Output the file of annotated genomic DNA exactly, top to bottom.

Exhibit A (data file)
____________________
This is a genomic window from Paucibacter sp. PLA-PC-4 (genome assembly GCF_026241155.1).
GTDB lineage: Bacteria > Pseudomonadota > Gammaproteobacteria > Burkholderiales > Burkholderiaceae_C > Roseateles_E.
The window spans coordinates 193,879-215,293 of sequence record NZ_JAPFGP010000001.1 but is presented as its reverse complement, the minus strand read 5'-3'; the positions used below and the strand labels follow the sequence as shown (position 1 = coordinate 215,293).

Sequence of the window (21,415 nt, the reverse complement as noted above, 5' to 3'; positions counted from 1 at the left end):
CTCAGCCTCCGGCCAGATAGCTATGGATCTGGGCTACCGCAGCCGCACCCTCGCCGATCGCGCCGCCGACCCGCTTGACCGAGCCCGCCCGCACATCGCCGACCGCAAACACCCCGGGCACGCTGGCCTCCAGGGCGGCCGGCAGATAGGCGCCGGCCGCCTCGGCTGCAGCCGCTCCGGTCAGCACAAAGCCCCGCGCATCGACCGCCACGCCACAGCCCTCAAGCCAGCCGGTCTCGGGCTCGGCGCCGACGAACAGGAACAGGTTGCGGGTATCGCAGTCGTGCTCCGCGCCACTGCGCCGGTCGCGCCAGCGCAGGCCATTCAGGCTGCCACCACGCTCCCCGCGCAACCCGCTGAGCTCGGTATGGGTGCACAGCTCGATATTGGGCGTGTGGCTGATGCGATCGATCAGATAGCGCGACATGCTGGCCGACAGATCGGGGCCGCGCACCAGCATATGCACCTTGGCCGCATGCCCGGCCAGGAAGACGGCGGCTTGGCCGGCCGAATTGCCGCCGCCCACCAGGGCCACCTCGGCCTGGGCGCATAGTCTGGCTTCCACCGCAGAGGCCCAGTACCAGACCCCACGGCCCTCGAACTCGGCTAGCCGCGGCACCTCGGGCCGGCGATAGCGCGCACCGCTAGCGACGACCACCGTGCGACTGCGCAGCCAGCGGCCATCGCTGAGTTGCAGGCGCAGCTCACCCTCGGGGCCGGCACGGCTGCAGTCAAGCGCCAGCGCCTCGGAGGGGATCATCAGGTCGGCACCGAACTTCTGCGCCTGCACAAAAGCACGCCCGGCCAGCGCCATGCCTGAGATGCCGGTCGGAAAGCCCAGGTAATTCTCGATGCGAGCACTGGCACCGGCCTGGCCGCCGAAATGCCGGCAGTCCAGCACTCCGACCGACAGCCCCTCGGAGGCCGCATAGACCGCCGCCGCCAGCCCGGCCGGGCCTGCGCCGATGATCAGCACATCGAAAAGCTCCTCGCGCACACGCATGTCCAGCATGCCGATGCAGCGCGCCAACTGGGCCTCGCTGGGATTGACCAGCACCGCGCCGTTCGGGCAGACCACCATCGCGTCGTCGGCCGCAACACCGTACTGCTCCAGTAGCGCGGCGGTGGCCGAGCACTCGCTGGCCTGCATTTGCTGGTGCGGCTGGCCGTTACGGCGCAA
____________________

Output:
This is a genomic window from Paucibacter sp. PLA-PC-4 (genome assembly GCF_026241155.1).
GTDB lineage: Bacteria > Pseudomonadota > Gammaproteobacteria > Burkholderiales > Burkholderiaceae_C > Roseateles_E.
The window spans coordinates 193,879-215,293 of sequence record NZ_JAPFGP010000001.1 but is presented as its reverse complement, the minus strand read 5'-3'; the positions used below and the strand labels follow the sequence as shown (position 1 = coordinate 215,293).

Sequence of the window (21,415 nt, the reverse complement as noted above, 5' to 3'; positions counted from 1 at the left end):
CTCAGCCTCCGGCCAGATAGCTATGGATCTGGGCTACCGCAGCCGCACCCTCGCCGATCGCGCCGCCGACCCGCTTGACCGAGCCCGCCCGCACATCGCCGACCGCAAACACCCCGGGCACGCTGGCCTCCAGGGCGGCCGGCAGATAGGCGCCGGCCGCCTCGGCTGCAGCCGCTCCGGTCAGCACAAAGCCCCGCGCATCGACCGCCACGCCACAGCCCTCAAGCCAGCCGGTCTCGGGCTCGGCGCCGACGAACAGGAACAGGTTGCGGGTATCGCAGTCGTGCTCCGCGCCACTGCGCCGGTCGCGCCAGCGCAGGCCATTCAGGCTGCCACCACGCTCCCCGCGCAACCCGCTGAGCTCGGTATGGGTGCACAGCTCGATATTGGGCGTGTGGCTGATGCGATCGATCAGATAGCGCGACATGCTGGCCGACAGATCGGGGCCGCGCACCAGCATATGCACCTTGGCCGCATGCCCGGCCAGGAAGACGGCGGCTTGGCCGGCCGAATTGCCGCCGCCCACCAGGGCCACCTCGGCCTGGGCGCATAGTCTGGCTTCCACCGCAGAGGCCCAGTACCAGACCCCACGGCCCTCGAACTCGGCTAGCCGCGGCACCTCGGGCCGGCGATAGCGCGCACCGCTAGCGACGACCACCGTGCGACTGCGCAGCCAGCGGCCATCGCTGAGTTGCAGGCGCAGCTCACCCTCGGGGCCGGCACGGCTGCAGTCAAGCGCCAGCGCCTCGGAGGGGATCATCAGGTCGGCACCGAACTTCTGCGCCTGCACAAAAGCACGCCCGGCCAGCGCCATGCCTGAGATGCCGGTCGGAAAGCCCAGGTAATTCTCGATGCGAGCACTGGCACCGGCCTGGCCGCCGAAATGCCGGCAGTCCAGCACTCCGACCGACAGCCCCTCGGAGGCCGCATAGACCGCCGCCGCCAGCCCGGCCGGGCCTGCGCCGATGATCAGCACATCGAAAAGCTCCTCGCGCACACGCATGTCCAGCATGCCGATGCAGCGCGCCAACTGGGCCTCGCTGGGATTGACCAGCACCGCGCCGTTCGGGCAGACCACCATCGCGTCGTCGGCCGCAACACCGTACTGCTCCAGTAGCGCGGCGGTGGCCGAGCACTCGCTGGCCTGCATTTGCTGGTGCGGCTGGCCGTTACGGCGCAA